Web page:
« PreviousContinue »
victim of his incapacity hourly growing worse and gradually sinking to the grave from which he has no power to rescue him—unless indeed some lucky chance occurs, which this ignoramus has the degredation to know is the effect of some unforseen good fortune, and can in no wise be attributed to his skillful management.
How different are the sensations of the studeous and skilful practitioner under the
same circumstance. He is consident that as far as human art will permit, he is capable of assisting to the uttermost the suffering individual before him. He has no legitimate source of regret for ill-spent time; no stings of conscience to upbraid him that the fatal result is owing to his ignorance or inattention. He has done all that lies in his power ; he has performed his duty and is satisfied. He feels on the other hand a proportionate degree of satisfaction if his efforts are crowned with success. If the termination of the case be favorable, the knowledge that his power and well-directed skill have contributed to produce it, amply reward him for the labor he has expended in acquiring the requisite knowledge of be profession. Let me hope that you will take part with the latter, and that you will strive to emulate his course. Let me repeat that the science of medicine is one of the most interesting studies to pursue, one of the noblest arts to practise to which an intelligent and well-educated man can possibly devote himself. The physician wields a power which is capable of assording the purest happiness, the most valued of all blessings to his fellow creatures. By the skilful exercise of his art, he saves mankind from torture, misery and death. He restores peace to the wretched, he administrates consolation to the unhappy—he gives life to the dying. By the timely interposition of his aid he is enabled to rescue from the fangs of disease, from the jaws of death, the most valuable members of society, the benefactors of the human race, the great—the learned—the virtuous; and in the humbler walks of private life, his labors are equally valuable. While he affords to the suffering individual himself corporeal ease and mental tranquillity, by restoring to the bosom of an afflicted family some loved member of their circle, the support of their existence, or the joy of their hearts, who is about to be snatched from them by some terrible disease, what happiness does he confer What frightful misery does he remove 1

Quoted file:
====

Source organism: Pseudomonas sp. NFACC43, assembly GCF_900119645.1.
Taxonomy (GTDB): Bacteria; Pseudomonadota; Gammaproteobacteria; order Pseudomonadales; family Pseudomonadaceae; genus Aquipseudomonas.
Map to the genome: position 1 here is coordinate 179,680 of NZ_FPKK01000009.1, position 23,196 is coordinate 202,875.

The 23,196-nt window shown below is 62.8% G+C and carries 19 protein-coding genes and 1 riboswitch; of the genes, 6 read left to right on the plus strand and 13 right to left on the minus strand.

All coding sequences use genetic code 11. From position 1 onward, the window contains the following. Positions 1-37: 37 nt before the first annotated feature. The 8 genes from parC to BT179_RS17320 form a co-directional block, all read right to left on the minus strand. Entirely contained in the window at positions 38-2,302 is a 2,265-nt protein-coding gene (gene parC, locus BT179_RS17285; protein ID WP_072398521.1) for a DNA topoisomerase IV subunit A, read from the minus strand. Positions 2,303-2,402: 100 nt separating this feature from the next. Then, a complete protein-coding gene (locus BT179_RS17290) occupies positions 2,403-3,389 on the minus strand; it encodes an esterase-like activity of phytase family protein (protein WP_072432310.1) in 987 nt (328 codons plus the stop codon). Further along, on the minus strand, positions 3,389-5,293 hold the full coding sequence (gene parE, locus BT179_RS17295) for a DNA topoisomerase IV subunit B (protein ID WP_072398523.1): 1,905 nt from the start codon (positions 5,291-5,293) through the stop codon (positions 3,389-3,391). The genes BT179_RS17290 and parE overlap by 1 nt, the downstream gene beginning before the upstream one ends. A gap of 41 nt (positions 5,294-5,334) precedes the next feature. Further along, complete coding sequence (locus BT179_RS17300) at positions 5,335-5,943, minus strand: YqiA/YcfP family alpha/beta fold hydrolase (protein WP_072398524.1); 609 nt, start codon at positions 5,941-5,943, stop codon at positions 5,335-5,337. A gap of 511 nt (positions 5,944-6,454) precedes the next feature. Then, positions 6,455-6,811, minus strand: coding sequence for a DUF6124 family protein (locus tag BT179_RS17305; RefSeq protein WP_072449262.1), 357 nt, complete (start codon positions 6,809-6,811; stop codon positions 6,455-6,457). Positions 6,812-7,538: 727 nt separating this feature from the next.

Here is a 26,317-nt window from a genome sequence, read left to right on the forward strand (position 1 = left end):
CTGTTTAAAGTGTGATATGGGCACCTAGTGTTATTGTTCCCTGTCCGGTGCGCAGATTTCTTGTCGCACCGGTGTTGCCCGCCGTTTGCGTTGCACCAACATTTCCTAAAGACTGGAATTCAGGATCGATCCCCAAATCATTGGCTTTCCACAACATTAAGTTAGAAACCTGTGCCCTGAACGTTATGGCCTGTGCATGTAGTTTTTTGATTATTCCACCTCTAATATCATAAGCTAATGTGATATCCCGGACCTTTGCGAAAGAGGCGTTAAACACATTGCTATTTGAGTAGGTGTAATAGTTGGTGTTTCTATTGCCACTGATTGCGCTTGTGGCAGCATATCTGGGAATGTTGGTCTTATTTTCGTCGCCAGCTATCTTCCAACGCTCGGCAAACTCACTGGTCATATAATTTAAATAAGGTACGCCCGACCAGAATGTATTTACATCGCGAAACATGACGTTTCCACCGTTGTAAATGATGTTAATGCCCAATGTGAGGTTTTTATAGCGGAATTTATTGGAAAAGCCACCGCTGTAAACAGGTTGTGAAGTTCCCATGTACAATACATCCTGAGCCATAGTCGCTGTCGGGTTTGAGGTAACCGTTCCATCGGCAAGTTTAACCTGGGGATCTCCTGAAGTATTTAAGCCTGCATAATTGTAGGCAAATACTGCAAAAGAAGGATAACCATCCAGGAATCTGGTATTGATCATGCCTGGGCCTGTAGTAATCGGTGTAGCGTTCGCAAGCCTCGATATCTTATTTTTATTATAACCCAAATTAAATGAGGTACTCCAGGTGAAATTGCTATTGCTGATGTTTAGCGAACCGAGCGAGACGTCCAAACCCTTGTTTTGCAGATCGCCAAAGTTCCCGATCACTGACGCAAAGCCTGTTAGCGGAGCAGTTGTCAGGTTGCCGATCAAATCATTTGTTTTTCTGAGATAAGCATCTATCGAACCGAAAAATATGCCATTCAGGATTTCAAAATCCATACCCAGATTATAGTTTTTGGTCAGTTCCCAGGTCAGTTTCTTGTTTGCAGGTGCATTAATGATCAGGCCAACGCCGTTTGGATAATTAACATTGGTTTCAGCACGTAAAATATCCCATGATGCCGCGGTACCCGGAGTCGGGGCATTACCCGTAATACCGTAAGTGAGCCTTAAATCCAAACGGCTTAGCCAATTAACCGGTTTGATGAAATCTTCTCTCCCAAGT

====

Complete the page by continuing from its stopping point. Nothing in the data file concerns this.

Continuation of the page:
The practice of our profession, gentlemen, may occasionally be embittered with disappointment and annoyance,—and where shall we find one that is not; but these drawbacks are more than counter-balanced by the unalloyed satisfaction, the unspeakable pleasure which such deeds as these produce.